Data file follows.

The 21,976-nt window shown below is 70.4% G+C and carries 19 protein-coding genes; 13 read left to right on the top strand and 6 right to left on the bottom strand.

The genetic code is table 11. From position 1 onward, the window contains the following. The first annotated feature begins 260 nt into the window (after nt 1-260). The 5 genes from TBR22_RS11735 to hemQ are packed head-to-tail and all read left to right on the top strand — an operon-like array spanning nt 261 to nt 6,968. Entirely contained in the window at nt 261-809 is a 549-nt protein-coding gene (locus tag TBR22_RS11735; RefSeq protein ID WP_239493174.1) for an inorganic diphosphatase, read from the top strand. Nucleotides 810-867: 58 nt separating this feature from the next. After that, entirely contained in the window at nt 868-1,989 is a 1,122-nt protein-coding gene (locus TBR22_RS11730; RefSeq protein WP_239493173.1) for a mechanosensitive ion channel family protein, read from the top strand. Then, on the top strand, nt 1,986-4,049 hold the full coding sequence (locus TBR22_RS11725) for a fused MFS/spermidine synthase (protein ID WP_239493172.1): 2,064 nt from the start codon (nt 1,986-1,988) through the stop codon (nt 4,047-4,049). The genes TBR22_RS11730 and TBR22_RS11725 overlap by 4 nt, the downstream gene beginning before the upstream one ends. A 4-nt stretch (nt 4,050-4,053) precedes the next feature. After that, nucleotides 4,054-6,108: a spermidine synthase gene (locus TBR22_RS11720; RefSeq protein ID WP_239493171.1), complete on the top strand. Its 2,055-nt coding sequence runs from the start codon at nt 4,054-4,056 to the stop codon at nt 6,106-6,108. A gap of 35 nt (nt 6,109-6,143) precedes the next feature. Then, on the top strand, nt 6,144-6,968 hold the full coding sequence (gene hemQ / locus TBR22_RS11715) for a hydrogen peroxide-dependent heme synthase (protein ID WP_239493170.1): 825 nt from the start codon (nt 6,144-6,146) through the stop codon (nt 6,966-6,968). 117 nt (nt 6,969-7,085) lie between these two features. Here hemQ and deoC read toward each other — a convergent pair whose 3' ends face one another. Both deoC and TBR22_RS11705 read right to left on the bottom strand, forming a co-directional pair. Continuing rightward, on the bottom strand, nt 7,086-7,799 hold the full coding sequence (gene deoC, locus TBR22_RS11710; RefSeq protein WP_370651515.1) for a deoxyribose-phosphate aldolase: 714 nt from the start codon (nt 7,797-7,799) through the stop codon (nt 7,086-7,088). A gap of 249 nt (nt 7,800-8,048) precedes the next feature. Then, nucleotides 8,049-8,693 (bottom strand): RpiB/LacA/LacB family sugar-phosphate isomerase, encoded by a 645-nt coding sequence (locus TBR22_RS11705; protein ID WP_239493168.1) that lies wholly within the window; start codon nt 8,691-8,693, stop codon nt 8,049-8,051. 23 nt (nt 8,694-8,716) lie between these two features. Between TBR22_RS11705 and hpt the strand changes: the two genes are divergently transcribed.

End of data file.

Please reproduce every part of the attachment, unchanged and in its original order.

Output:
The 21,976-nt window shown below is 70.4% G+C and carries 19 protein-coding genes; 13 read left to right on the top strand and 6 right to left on the bottom strand.

The genetic code is table 11. From position 1 onward, the window contains the following. The first annotated feature begins 260 nt into the window (after nt 1-260). The 5 genes from TBR22_RS11735 to hemQ are packed head-to-tail and all read left to right on the top strand — an operon-like array spanning nt 261 to nt 6,968. Entirely contained in the window at nt 261-809 is a 549-nt protein-coding gene (locus tag TBR22_RS11735; RefSeq protein ID WP_239493174.1) for an inorganic diphosphatase, read from the top strand. Nucleotides 810-867: 58 nt separating this feature from the next. After that, entirely contained in the window at nt 868-1,989 is a 1,122-nt protein-coding gene (locus TBR22_RS11730; RefSeq protein WP_239493173.1) for a mechanosensitive ion channel family protein, read from the top strand. Then, on the top strand, nt 1,986-4,049 hold the full coding sequence (locus TBR22_RS11725) for a fused MFS/spermidine synthase (protein ID WP_239493172.1): 2,064 nt from the start codon (nt 1,986-1,988) through the stop codon (nt 4,047-4,049). The genes TBR22_RS11730 and TBR22_RS11725 overlap by 4 nt, the downstream gene beginning before the upstream one ends. A 4-nt stretch (nt 4,050-4,053) precedes the next feature. After that, nucleotides 4,054-6,108: a spermidine synthase gene (locus TBR22_RS11720; RefSeq protein ID WP_239493171.1), complete on the top strand. Its 2,055-nt coding sequence runs from the start codon at nt 4,054-4,056 to the stop codon at nt 6,106-6,108. A gap of 35 nt (nt 6,109-6,143) precedes the next feature. Then, on the top strand, nt 6,144-6,968 hold the full coding sequence (gene hemQ / locus TBR22_RS11715) for a hydrogen peroxide-dependent heme synthase (protein ID WP_239493170.1): 825 nt from the start codon (nt 6,144-6,146) through the stop codon (nt 6,966-6,968). 117 nt (nt 6,969-7,085) lie between these two features. Here hemQ and deoC read toward each other — a convergent pair whose 3' ends face one another. Both deoC and TBR22_RS11705 read right to left on the bottom strand, forming a co-directional pair. Continuing rightward, on the bottom strand, nt 7,086-7,799 hold the full coding sequence (gene deoC, locus TBR22_RS11710; RefSeq protein WP_370651515.1) for a deoxyribose-phosphate aldolase: 714 nt from the start codon (nt 7,797-7,799) through the stop codon (nt 7,086-7,088). A gap of 249 nt (nt 7,800-8,048) precedes the next feature. Then, nucleotides 8,049-8,693 (bottom strand): RpiB/LacA/LacB family sugar-phosphate isomerase, encoded by a 645-nt coding sequence (locus TBR22_RS11705; protein ID WP_239493168.1) that lies wholly within the window; start codon nt 8,691-8,693, stop codon nt 8,049-8,051. 23 nt (nt 8,694-8,716) lie between these two features. Between TBR22_RS11705 and hpt the strand changes: the two genes are divergently transcribed.